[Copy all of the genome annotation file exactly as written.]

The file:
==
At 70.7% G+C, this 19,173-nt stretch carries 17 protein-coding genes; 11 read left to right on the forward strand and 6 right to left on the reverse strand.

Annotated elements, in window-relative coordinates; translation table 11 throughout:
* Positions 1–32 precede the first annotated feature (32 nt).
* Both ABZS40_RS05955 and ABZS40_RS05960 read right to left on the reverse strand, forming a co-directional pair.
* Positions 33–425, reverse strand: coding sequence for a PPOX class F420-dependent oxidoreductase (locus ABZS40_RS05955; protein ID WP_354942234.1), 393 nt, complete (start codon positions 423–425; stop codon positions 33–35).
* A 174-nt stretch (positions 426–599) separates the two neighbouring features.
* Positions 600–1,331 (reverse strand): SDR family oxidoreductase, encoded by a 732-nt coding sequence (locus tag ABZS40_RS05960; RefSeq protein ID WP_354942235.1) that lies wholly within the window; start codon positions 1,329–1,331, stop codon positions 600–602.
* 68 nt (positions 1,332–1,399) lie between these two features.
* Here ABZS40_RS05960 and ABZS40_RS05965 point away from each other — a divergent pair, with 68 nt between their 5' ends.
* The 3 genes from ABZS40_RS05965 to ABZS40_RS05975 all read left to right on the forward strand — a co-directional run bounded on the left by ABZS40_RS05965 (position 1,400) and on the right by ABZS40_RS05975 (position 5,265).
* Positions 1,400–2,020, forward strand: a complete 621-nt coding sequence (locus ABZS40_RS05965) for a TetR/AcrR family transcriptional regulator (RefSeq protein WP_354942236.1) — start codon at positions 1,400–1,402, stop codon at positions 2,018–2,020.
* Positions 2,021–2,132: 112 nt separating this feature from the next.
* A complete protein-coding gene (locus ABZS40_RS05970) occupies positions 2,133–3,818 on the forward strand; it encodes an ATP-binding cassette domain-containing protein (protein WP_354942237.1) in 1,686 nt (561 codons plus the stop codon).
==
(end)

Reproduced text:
At 70.7% G+C, this 19,173-nt stretch carries 17 protein-coding genes; 11 read left to right on the forward strand and 6 right to left on the reverse strand.

Annotated elements, in window-relative coordinates; translation table 11 throughout:
* Positions 1–32 precede the first annotated feature (32 nt).
* Both ABZS40_RS05955 and ABZS40_RS05960 read right to left on the reverse strand, forming a co-directional pair.
* Positions 33–425, reverse strand: coding sequence for a PPOX class F420-dependent oxidoreductase (locus ABZS40_RS05955; protein ID WP_354942234.1), 393 nt, complete (start codon positions 423–425; stop codon positions 33–35).
* A 174-nt stretch (positions 426–599) separates the two neighbouring features.
* Positions 600–1,331 (reverse strand): SDR family oxidoreductase, encoded by a 732-nt coding sequence (locus tag ABZS40_RS05960; RefSeq protein ID WP_354942235.1) that lies wholly within the window; start codon positions 1,329–1,331, stop codon positions 600–602.
* 68 nt (positions 1,332–1,399) lie between these two features.
* Here ABZS40_RS05960 and ABZS40_RS05965 point away from each other — a divergent pair, with 68 nt between their 5' ends.
* The 3 genes from ABZS40_RS05965 to ABZS40_RS05975 all read left to right on the forward strand — a co-directional run bounded on the left by ABZS40_RS05965 (position 1,400) and on the right by ABZS40_RS05975 (position 5,265).
* Positions 1,400–2,020, forward strand: a complete 621-nt coding sequence (locus ABZS40_RS05965) for a TetR/AcrR family transcriptional regulator (RefSeq protein WP_354942236.1) — start codon at positions 1,400–1,402, stop codon at positions 2,018–2,020.
* Positions 2,021–2,132: 112 nt separating this feature from the next.
* A complete protein-coding gene (locus ABZS40_RS05970) occupies positions 2,133–3,818 on the forward strand; it encodes an ATP-binding cassette domain-containing protein (protein WP_354942237.1) in 1,686 nt (561 codons plus the stop codon).